Still think it doesn't matter how long we wait before we clamp the cord? A new study shows 4-year-olds have better neurological development if they didn't have immediate cord clamping, especially boys. Seems to me, these studies should have been done before we adopted an intervention in a natural process, not years later.
1. Soak 1 cup oats overnight. (Can also use quinoa, barley, buckwheat, or combination)
2. Soak 1 cup flax seeds in 2 cups apple juice or water at least 4 hours.
3. Drain soaked grains and put in blender with 1 cup water. Blend until smooth and then mix with flax seeds.
4. Add 2-3 cups dried fruit and nuts. (I like sunflower, pecans, and pumpkin, but other options are: almonds, raisins, coconut, cashews, sesame, peanuts, dates, etc.)
5. Dehydrate on teflex sheets for 4 hours. Flip them over and dehydrate until they reach desired crunchiness.
One of my favorite subjects is bacteria and our health. I just came across another great article called Don't Let Your Baby's Biome Grow Up Too Fast.
Remember, a vaginal birth and breastfeeding work together to create optimal health for your baby. The absence of one just makes the other more important!
Choosing who to invite to your birth is usually a big question for pregnant couples. There are so many factors to consider and so many people to choose from. Let's take a look at some of the most important things that should go into your decision.
People who calm you. The safest natural births are those where the mother can remain powerful, relaxed, and feels loved. If anyone in the room makes a laboring woman feel uptight for any reason, that person should leave. Family who makes comments like, "Why are you having another baby?" probably need to wait until after birth to see Mom. The same goes for those who will be so excited or talkative that the environment becomes nerve-racking. Ask any veterinarian, and they'll tell you that an animal in labor should not be disturbed or introduced to strangers. The corresponding stress hormones counteract a safe, pleasant birth. It's also important to consider how these people will react in the event something that constitutes an emergency happens. Will they remain quietly supportive, or will they have a meltdown? That will be the last thing you need.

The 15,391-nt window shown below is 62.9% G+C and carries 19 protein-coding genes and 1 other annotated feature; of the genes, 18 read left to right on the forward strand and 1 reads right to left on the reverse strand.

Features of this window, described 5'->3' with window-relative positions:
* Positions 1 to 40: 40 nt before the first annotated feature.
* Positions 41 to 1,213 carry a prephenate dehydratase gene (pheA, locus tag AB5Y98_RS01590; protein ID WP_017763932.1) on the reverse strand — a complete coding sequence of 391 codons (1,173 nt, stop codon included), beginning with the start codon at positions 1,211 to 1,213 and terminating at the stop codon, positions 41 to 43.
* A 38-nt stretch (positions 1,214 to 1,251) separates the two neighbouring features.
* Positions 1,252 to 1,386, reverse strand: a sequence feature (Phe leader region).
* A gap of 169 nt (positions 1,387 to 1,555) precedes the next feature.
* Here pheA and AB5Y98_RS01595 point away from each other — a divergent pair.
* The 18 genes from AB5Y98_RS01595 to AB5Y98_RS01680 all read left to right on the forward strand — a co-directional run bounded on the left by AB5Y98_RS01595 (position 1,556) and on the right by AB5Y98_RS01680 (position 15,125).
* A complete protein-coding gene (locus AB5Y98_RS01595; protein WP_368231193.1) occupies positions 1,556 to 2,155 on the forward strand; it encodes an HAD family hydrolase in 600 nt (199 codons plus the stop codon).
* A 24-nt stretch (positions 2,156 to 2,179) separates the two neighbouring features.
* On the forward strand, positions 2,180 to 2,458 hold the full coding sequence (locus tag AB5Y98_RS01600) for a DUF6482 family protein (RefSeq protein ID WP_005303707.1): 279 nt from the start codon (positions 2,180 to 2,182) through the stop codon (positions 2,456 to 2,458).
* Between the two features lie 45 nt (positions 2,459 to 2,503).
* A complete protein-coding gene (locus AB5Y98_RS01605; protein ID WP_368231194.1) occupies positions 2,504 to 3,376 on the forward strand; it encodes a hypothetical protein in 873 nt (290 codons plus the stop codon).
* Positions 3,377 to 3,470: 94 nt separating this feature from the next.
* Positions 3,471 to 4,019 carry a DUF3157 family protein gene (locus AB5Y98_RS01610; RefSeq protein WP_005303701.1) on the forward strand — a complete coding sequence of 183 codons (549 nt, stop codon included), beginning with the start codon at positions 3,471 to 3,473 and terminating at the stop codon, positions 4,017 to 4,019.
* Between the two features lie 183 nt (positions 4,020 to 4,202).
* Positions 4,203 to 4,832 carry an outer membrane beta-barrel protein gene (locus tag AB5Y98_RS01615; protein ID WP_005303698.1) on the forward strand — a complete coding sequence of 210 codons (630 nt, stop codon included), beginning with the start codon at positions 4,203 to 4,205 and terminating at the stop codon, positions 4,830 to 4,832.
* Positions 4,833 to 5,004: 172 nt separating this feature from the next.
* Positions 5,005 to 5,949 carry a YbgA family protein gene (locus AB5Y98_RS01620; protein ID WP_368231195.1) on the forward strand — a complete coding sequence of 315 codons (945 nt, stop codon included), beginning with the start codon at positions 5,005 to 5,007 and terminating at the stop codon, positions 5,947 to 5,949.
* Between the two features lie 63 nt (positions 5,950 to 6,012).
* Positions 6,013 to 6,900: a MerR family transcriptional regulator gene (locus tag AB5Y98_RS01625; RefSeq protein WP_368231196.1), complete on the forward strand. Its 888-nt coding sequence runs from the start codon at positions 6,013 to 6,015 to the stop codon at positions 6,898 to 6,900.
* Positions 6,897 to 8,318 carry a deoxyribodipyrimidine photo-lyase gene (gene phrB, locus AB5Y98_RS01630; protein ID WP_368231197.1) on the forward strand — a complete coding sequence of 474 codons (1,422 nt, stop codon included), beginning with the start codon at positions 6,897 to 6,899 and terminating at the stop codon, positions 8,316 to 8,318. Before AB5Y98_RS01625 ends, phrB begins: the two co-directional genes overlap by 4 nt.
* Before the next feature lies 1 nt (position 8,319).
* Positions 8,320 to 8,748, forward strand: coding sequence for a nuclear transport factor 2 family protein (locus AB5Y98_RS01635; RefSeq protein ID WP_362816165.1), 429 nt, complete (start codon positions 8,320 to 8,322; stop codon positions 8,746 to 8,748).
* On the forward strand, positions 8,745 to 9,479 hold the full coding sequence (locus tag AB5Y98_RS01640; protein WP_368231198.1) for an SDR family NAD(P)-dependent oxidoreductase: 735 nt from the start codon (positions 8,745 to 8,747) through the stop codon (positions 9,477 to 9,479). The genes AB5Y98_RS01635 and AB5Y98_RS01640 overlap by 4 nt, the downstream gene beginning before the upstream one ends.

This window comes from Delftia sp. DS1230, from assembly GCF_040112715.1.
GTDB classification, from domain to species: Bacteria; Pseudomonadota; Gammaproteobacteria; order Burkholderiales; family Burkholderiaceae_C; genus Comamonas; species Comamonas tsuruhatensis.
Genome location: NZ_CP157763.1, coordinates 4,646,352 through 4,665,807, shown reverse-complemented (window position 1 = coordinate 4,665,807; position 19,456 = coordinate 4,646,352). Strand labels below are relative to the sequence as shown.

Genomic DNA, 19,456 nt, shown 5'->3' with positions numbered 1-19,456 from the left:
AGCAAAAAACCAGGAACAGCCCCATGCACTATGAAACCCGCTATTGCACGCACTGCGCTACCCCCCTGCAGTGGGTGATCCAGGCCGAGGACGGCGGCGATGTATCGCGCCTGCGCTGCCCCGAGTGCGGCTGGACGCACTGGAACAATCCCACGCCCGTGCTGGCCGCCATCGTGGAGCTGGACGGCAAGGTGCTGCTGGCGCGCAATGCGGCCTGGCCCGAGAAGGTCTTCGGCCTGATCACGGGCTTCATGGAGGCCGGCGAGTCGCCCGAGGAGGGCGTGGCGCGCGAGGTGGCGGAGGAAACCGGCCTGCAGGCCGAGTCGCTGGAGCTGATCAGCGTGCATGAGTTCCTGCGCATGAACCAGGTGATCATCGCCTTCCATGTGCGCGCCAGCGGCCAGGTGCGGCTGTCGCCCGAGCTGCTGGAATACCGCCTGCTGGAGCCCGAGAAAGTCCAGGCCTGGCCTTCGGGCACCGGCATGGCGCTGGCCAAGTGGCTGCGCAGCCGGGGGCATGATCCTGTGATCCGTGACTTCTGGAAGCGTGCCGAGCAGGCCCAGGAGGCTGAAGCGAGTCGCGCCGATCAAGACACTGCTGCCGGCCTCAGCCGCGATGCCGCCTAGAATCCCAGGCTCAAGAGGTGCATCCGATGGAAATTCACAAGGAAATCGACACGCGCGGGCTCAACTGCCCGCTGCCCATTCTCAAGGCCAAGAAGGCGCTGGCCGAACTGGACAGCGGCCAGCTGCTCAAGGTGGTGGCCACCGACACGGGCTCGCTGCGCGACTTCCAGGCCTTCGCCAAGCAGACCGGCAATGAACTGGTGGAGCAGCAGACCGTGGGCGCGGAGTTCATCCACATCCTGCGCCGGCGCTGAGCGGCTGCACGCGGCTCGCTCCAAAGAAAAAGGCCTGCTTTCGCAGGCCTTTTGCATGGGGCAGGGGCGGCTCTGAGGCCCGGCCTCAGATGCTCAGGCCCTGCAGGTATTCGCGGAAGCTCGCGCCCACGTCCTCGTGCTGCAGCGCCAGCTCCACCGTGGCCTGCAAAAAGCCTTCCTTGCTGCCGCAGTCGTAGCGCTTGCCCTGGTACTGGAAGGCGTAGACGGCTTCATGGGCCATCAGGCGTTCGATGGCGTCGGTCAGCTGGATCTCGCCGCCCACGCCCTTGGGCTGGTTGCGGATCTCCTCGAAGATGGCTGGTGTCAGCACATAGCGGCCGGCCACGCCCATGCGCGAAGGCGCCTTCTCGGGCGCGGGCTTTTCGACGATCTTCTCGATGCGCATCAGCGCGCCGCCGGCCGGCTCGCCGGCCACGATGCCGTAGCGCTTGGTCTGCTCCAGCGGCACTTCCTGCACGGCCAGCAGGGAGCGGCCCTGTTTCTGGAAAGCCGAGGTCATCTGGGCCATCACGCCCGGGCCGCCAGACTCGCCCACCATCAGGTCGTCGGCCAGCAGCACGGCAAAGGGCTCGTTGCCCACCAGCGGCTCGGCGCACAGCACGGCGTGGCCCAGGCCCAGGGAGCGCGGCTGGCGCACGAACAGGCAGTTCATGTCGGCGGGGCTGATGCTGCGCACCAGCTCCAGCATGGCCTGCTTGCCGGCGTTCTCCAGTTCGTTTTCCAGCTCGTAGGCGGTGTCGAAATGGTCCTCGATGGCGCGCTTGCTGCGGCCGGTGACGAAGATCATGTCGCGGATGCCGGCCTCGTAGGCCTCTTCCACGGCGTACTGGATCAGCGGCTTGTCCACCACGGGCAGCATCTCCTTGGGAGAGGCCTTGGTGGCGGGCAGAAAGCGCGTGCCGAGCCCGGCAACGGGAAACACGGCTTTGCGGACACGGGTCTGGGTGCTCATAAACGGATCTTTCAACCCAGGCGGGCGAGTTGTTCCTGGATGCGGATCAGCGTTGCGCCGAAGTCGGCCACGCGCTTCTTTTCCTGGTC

People who don't want to rescue you. The deep relaxation that needs to happen in a natural birth can look a lot like someone in too much pain. We just aren't used to seeing someone swaying and moaning with eyes closed. Make sure everyone in the room understands that this is normal, even necessary. It's distracting during contractions for people to make faces or wring their hands. It undermines a laboring woman's confidence. This article comparing labor to a marathon explains this concept.
People who can focus on YOU! Your labor should not be the social event of the year. People who want to be invited only because so-and-so gets to be there probably will be thinking more of themselves than you. Someone being pouty and getting their feelings hurt should NOT be taken into consideration. If they can't understand that you are in charge of your birth environment, then they probably won't be considerate at the birth. You want folks who won't complain about how tired or bored they are, because I can guarantee, you'll have more to complain about. The tone in the room should be supportive and joyful.
People who know what you want. It is essential that anyone coming to your birth understand your desires well in advance of the baby's arrival. That way, they can remind you of your wishes when it gets hard; and they won't be surprised at what happens. Questions about the safety of a homebirth or the hospital's rules should be discussed ahead of time, not during labor. Assigning jobs ahead of time can help everyone feel included and helpful.
This Mother's Day has me thinking about the role doulas play in labor. Doulas are coming back into the mainstream these days, but what exactly do they do? They act as your mother. A mother who knows a whole lot about the course of labor.
First of all, mothers are there. For the first nine months of our lives they're the only one there. After that, they're a huge part of our lives. We could always go to our mothers. People were not made to be alone, and most of us want someone with us while we are going through something as life-changing as laboring and birthing. Doulas are going to be that person who stays with you the whole time. Another woman playing the role of your always there mother.
One of the best things about mothers is how they support us. They're there cheering us on in our productive endevers. Even when they may not agree with all our choices they support us as individuals doing what we feel is right. I remember a call I made to my mom nine years ago on the way home from the hospital with my five-month-old baby. I had left a.m.a. (against medical advice) and had decided it would be best for my family to return the next day. I told my mom to, "Tell me I did the right thing." She did, and in that moment she was my doula, validating my choice. In labor, a doula may hold your hand, rub your back, speak kind words to you, or just silently pass time with you. Whatever you need her to do she'll do.